Where Liberal Atlanta Meets Rural Georgia: Student Reflections on the 2016 Election
I teach Art at Georgia Gwinnett College, located in Lawrenceville, GA, twenty miles outside of Atlanta. Today, I asked each of my sections at the beginning of class to vote on whether or not they would like to spend some time doing an exercise to reflect on the election or continue with the day’s regularly scheduled activities. Three of my classes overwhelmingly responded yes, they wanted to reflect, except for my first section of Drawing I, in which only one person voted that they wanted to participate, so we did not. I gave the students 20–25 minutes to write down their thoughts and feelings about the election and then asked them to summarize those thoughts in one phrase or sentence at the top of a new page and draw a picture that represented their thoughts and feelings. They then each had the option to stand up individually at the front of the room and share their thoughts and drawings with the class, with no interruptions, cheers, or boos. (Only once did someone interrupt.) Everyone applauded when the student was done, and they had the option to either keep their drawing or tack it to the wall to share with others. It’s a powerful visual to see each student speak their peace and then tack it to a wall for others to see.
My first section of Art Appreciation had many calls for togetherness, many pro-Trump supporters, and, most memorable of all, multiple students who said they didn’t really care and that they didn’t vote. One immigrant student chose not to speak, although I reached out to her individually after class. I can understand why she wouldn’t in that atmosphere. My second section was a completely different dynamic. There were the same calls for unity or statements of apathy, but many students did not want to speak, either silently shaking their heads, or saying they were too angry. One Hispanic girl walked up, and stated a comprehensive list of the insults Trump had made to minorities, women, and Muslims, and how angry and sad it made her. She started crying early on and stopped multiple times to gulp air and compose herself. The most compassionate thing I’ve seen this week is another student grabbing a paper towel from the back of the room and running it up to her as the speaker sobbed. When this speaker sat down, the same girl who got her the paper towel said “Well, if she talked, then I’m gonna talk!” Another student who previously declined to speak also stood up to speak about how the things Trump said had hurt her family and made her fear for her future. She cried too. I don’t think I’ve ever seen something as brave as that first student standing up to speak and inspiring others to do so. I wished she had been in my first section and that those students could understand how profoundly the results of this election affected others. My second Drawing I section began with a white South African immigrant who made a comprehensive, unemotional and eloquent list of reasons he supported Trump (leaving out any mention of Trump’s insults or indignities), and stating how much money and effort his family put into immigrating to the United States and how it was not fair people did it illegally. He was followed by a Hispanic Honors student who just as eloquently listed Trump’s excoriating statements and how wrong they were.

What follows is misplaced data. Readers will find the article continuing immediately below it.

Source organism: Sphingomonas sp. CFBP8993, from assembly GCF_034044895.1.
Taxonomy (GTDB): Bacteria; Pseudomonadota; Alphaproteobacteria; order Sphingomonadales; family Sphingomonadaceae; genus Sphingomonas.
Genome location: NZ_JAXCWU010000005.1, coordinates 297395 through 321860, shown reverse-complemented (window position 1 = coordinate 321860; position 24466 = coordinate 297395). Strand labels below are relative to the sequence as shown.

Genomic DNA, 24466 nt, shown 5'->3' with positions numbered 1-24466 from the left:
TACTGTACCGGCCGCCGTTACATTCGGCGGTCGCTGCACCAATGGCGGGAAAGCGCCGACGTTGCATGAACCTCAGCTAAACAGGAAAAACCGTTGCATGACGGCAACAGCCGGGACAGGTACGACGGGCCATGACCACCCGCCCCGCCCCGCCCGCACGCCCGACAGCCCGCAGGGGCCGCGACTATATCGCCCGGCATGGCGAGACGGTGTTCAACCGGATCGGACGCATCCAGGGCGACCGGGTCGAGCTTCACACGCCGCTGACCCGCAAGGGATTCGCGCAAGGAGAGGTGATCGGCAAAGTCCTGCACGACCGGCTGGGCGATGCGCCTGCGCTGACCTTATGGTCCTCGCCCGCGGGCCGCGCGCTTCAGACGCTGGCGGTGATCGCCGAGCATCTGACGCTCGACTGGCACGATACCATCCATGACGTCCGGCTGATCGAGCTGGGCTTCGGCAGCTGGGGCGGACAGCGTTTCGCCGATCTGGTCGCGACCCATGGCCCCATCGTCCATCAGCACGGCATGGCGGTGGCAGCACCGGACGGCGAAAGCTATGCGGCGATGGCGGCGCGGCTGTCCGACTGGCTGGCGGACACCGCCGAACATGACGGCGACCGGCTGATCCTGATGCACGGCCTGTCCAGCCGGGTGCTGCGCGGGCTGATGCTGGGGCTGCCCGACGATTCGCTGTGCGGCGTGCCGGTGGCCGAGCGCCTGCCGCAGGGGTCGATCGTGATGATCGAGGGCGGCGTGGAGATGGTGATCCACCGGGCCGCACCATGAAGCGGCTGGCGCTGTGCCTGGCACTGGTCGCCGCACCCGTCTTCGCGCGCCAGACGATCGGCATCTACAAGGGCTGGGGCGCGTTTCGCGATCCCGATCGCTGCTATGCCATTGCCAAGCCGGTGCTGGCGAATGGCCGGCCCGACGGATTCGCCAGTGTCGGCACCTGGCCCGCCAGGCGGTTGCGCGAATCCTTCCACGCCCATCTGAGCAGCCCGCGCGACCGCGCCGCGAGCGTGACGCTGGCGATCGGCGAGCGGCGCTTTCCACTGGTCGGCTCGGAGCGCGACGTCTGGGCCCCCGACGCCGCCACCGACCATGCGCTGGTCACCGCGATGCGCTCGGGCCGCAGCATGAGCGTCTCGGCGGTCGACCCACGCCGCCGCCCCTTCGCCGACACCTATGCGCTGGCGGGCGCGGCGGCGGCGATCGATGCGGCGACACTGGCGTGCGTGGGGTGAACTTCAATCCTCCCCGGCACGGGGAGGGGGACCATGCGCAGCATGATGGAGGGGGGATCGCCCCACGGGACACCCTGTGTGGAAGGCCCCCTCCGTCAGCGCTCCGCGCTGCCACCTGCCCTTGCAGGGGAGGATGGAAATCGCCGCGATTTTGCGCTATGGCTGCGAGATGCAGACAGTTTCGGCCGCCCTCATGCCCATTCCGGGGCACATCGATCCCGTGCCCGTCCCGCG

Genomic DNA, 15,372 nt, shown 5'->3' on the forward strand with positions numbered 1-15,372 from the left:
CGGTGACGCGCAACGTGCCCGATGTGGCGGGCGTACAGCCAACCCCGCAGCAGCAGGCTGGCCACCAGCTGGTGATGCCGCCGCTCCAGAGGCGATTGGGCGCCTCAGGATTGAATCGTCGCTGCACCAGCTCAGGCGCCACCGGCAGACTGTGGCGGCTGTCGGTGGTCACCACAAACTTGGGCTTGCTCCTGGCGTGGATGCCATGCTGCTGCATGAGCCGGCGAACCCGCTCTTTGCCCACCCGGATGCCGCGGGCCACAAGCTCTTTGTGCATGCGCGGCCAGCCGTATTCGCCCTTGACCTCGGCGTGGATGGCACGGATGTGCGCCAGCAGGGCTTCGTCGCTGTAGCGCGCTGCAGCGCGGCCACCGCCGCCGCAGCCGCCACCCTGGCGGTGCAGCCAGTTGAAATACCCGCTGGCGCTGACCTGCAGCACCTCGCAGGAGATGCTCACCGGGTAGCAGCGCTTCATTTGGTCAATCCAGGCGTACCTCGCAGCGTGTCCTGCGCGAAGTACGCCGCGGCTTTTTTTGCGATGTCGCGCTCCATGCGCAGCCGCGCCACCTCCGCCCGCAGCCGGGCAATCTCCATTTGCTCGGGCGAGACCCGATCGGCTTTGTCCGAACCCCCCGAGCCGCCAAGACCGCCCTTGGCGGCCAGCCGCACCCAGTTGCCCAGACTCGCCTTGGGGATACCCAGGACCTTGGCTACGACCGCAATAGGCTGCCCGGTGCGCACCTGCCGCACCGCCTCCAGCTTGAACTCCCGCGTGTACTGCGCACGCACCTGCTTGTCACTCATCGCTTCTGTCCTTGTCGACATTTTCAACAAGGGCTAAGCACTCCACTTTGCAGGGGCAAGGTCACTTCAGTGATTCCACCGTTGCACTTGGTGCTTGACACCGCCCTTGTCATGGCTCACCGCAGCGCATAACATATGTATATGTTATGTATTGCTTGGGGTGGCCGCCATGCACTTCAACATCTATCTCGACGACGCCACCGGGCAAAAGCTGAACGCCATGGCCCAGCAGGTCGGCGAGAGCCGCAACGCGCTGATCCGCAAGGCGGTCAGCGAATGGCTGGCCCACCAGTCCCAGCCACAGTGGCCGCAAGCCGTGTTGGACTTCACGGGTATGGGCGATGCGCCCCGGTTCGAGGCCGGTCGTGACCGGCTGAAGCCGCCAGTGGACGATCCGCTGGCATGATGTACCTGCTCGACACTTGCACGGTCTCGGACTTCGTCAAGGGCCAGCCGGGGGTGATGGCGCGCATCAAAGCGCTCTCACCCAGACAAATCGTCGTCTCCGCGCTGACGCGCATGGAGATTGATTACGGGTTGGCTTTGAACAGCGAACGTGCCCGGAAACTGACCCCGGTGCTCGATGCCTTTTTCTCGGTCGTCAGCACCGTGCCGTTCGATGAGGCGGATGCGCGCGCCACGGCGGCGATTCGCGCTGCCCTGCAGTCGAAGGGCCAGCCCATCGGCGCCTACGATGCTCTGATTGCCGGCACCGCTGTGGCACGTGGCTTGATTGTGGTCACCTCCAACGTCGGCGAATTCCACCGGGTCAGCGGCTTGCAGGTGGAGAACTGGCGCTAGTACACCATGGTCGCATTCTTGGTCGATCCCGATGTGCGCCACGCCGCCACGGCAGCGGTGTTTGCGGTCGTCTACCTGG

I think I teach in one of the most unique and fascinating campuses in the country, on the edge of liberal Atlanta and rural Georgia, with such a diversity of students who can think so differently and come from such different backgrounds and still… they’re all friends. The same students who sit in a corner chatting it up all class who I have to constantly ask to be quiet ranged from a black Muslim to a white pro-Trump supporter who said Hillary just wanted to “change what people have in their pants.”
Before we ended the exercise at the end of the day, the South African immigrant student asked to say one more thing, and I let him take the floor once more. He said “We’re all so lucky to be able to live here and express our opinions, regardless of what they are,” gesturing to the wall full of words and images.
Here’s how (mostly) millennials from Gwinnett County, Georgia feel about the election:
(A huge debt of gratitude to fellow teacher Jessica Estep for inspiring this exercise and helping me figure out how to conduct my classes today. Most of the previous exercise was hers, minus the drawing portion.)